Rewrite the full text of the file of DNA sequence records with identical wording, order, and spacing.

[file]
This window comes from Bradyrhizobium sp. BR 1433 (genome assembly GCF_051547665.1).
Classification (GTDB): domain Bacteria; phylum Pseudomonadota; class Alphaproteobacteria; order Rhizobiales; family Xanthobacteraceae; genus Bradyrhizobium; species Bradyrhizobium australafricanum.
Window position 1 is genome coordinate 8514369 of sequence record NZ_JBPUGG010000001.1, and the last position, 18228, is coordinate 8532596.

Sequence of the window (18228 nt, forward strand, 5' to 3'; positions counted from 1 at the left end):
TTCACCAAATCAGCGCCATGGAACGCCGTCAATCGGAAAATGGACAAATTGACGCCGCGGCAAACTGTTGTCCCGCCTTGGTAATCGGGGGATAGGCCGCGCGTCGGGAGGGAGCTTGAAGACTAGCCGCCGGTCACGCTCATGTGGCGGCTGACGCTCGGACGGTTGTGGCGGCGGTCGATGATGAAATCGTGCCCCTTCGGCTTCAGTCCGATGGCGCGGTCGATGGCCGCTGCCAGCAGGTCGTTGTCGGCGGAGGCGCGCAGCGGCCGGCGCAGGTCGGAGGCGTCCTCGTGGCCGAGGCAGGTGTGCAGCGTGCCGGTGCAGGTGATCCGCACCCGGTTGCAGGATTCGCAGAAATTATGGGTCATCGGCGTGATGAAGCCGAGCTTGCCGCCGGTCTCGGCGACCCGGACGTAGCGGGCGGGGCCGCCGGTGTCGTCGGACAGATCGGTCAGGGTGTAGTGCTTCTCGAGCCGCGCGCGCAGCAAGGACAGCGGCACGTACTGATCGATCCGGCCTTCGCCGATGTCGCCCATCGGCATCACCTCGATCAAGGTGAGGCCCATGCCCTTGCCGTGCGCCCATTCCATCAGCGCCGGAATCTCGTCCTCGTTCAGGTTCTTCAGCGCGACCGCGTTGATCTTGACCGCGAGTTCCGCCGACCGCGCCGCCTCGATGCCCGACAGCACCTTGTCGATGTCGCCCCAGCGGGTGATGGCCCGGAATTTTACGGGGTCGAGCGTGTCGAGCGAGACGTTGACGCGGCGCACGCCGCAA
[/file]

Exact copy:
This window comes from Bradyrhizobium sp. BR 1433 (genome assembly GCF_051547665.1).
Classification (GTDB): domain Bacteria; phylum Pseudomonadota; class Alphaproteobacteria; order Rhizobiales; family Xanthobacteraceae; genus Bradyrhizobium; species Bradyrhizobium australafricanum.
Window position 1 is genome coordinate 8514369 of sequence record NZ_JBPUGG010000001.1, and the last position, 18228, is coordinate 8532596.

Sequence of the window (18228 nt, forward strand, 5' to 3'; positions counted from 1 at the left end):
TTCACCAAATCAGCGCCATGGAACGCCGTCAATCGGAAAATGGACAAATTGACGCCGCGGCAAACTGTTGTCCCGCCTTGGTAATCGGGGGATAGGCCGCGCGTCGGGAGGGAGCTTGAAGACTAGCCGCCGGTCACGCTCATGTGGCGGCTGACGCTCGGACGGTTGTGGCGGCGGTCGATGATGAAATCGTGCCCCTTCGGCTTCAGTCCGATGGCGCGGTCGATGGCCGCTGCCAGCAGGTCGTTGTCGGCGGAGGCGCGCAGCGGCCGGCGCAGGTCGGAGGCGTCCTCGTGGCCGAGGCAGGTGTGCAGCGTGCCGGTGCAGGTGATCCGCACCCGGTTGCAGGATTCGCAGAAATTATGGGTCATCGGCGTGATGAAGCCGAGCTTGCCGCCGGTCTCGGCGACCCGGACGTAGCGGGCGGGGCCGCCGGTGTCGTCGGACAGATCGGTCAGGGTGTAGTGCTTCTCGAGCCGCGCGCGCAGCAAGGACAGCGGCACGTACTGATCGATCCGGCCTTCGCCGATGTCGCCCATCGGCATCACCTCGATCAAGGTGAGGCCCATGCCCTTGCCGTGCGCCCATTCCATCAGCGCCGGAATCTCGTCCTCGTTCAGGTTCTTCAGCGCGACCGCGTTGATCTTGACCGCGAGTTCCGCCGACCGCGCCGCCTCGATGCCCGACAGCACCTTGTCGATGTCGCCCCAGCGGGTGATGGCCCGGAATTTTACGGGGTCGAGCGTGTCGAGCGAGACGTTGACGCGGCGCACGCCGCAA